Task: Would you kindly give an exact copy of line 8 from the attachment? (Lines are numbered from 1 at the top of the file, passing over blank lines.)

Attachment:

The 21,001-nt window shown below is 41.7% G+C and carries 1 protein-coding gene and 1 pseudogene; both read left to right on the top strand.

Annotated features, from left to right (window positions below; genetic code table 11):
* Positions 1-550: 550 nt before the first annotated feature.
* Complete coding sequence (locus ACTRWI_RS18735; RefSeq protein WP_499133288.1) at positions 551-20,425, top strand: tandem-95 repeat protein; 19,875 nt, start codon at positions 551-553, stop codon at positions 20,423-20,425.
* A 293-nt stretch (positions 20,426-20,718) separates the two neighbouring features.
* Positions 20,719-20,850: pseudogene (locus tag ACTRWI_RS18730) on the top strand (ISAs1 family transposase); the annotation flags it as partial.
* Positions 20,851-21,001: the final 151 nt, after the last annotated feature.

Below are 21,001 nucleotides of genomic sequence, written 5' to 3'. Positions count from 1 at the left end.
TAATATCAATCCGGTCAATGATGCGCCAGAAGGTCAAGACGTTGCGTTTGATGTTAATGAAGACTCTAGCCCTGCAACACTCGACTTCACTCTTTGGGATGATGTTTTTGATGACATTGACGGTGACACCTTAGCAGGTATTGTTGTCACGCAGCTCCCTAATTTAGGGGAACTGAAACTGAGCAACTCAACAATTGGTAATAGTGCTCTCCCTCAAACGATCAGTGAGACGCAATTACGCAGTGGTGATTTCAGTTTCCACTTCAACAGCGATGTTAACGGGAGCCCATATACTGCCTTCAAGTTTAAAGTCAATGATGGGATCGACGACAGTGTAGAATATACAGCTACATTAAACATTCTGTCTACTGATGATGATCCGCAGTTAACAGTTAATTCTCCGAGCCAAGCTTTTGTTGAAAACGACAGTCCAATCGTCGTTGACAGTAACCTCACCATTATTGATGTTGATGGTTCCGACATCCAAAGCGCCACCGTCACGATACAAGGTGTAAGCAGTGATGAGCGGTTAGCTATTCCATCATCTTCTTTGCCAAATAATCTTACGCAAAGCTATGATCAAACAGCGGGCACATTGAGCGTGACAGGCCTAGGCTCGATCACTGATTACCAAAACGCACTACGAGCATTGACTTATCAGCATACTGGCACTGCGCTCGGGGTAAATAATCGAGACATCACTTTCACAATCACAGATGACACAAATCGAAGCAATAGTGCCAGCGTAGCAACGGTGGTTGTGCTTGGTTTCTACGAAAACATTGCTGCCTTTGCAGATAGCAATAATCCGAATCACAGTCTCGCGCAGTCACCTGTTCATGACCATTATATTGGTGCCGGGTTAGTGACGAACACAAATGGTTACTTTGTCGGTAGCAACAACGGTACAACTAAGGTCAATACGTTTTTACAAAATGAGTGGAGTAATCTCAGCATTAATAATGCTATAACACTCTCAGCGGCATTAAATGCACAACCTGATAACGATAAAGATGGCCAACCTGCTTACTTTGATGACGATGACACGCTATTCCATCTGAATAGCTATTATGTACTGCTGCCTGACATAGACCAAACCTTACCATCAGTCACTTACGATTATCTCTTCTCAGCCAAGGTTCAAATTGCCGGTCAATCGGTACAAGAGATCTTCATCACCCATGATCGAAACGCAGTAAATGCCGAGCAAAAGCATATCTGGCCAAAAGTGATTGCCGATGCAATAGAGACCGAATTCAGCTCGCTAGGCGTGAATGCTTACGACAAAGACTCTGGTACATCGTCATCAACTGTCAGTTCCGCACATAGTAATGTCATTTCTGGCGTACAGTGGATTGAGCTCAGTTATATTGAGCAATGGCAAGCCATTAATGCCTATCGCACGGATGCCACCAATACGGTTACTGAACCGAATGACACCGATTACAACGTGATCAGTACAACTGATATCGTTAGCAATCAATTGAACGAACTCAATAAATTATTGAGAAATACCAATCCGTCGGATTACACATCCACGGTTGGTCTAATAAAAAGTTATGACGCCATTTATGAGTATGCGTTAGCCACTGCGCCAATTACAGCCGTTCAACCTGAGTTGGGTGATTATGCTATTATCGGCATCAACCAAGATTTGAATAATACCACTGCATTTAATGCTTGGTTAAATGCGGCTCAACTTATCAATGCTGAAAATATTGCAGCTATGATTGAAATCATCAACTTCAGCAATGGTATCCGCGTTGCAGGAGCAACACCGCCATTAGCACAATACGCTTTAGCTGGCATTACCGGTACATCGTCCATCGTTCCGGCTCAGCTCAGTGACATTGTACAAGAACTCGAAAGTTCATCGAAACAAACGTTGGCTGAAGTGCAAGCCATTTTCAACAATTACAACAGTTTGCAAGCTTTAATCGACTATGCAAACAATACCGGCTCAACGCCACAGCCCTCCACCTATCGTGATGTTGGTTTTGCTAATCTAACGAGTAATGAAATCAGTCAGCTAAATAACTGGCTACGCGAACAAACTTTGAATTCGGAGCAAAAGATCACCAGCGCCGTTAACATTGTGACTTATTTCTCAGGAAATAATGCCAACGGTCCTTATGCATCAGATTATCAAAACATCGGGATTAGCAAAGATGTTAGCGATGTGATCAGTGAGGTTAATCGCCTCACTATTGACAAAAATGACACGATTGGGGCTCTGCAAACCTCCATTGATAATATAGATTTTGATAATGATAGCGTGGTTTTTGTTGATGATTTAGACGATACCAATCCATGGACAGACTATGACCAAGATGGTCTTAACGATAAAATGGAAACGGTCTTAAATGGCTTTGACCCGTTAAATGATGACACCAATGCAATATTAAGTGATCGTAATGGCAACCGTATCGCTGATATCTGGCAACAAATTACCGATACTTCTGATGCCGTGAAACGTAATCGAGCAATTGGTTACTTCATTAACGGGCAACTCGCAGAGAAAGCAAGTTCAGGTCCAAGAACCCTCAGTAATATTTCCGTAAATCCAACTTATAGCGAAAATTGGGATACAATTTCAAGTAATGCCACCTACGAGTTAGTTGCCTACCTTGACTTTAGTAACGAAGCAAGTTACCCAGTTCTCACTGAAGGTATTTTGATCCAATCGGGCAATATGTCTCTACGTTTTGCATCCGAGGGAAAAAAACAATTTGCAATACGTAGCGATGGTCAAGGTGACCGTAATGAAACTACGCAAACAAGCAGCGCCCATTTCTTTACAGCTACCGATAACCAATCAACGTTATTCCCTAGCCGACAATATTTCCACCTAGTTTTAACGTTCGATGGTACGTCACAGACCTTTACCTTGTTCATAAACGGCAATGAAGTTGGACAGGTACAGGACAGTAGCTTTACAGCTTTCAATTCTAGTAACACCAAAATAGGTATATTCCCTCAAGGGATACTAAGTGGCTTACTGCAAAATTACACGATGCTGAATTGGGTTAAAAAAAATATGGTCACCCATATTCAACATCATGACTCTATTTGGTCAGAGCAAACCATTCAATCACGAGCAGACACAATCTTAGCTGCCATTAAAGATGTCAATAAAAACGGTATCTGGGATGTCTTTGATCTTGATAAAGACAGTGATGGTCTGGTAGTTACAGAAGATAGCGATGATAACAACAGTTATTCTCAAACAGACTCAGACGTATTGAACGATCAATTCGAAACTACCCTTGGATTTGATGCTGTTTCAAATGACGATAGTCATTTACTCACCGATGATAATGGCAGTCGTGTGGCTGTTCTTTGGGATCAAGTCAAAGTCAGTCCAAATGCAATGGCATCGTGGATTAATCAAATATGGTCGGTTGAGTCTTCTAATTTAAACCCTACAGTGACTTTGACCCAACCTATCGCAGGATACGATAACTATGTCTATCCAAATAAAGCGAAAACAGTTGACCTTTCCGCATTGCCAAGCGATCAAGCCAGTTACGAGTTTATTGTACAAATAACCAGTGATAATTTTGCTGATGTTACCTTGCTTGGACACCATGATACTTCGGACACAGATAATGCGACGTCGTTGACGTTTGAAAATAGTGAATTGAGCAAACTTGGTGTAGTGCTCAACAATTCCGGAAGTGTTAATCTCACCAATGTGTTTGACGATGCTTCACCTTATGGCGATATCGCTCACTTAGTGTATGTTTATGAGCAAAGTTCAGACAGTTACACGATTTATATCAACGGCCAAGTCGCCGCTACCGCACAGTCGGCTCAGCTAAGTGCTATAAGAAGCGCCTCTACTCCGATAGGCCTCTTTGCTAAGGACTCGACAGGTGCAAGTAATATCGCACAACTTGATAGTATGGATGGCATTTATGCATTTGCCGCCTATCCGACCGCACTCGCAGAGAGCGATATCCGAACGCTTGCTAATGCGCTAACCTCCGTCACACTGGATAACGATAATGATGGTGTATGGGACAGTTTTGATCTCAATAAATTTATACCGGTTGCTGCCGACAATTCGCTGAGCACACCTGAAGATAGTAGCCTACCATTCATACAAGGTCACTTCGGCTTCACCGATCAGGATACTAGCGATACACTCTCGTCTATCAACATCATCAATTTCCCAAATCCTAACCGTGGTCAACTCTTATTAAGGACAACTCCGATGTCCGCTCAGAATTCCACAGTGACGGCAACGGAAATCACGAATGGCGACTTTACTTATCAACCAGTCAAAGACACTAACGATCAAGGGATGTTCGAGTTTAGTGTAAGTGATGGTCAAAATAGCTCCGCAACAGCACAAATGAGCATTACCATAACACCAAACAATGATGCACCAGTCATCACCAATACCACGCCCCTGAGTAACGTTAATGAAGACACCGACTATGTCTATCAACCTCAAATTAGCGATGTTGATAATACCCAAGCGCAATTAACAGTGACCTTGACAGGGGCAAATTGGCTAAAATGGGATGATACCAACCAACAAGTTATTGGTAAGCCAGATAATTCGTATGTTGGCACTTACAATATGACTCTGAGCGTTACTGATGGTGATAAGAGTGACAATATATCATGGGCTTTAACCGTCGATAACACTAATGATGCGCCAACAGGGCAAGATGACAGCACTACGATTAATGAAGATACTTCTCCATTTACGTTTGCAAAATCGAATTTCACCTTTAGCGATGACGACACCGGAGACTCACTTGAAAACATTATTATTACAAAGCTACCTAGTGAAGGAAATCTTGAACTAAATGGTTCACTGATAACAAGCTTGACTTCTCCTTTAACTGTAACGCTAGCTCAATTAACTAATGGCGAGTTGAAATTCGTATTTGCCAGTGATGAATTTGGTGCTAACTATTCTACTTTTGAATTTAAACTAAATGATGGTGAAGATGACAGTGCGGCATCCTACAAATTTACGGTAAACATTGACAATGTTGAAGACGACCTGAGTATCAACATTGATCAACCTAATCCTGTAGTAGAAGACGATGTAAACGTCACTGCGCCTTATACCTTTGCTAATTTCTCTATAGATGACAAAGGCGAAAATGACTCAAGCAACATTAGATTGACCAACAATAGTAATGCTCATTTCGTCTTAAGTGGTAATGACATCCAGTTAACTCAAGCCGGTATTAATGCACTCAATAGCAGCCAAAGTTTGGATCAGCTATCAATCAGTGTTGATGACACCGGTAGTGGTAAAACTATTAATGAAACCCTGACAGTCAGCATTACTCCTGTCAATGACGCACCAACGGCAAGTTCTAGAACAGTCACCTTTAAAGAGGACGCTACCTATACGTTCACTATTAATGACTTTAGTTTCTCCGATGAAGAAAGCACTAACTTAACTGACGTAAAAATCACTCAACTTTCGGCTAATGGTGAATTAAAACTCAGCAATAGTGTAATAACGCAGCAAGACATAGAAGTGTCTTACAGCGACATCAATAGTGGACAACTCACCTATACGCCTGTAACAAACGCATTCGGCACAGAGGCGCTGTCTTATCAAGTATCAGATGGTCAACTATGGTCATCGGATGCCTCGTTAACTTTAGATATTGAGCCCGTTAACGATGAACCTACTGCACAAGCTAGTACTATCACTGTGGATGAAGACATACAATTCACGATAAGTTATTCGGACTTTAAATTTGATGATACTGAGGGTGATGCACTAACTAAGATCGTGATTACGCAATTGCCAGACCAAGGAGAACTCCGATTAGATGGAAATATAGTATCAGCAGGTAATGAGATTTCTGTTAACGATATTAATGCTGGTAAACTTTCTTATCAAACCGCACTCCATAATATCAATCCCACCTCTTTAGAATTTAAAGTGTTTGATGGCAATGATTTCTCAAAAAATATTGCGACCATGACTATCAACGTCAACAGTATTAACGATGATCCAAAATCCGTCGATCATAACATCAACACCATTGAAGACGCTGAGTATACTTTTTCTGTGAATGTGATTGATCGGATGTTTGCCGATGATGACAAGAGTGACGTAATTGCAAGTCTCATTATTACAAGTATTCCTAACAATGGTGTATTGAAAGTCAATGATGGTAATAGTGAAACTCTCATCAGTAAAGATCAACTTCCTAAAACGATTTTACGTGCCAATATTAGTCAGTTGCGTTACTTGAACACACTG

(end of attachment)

Below are 21,001 nucleotides of genomic sequence, written 5' to 3'. Positions count from 1 at the left end.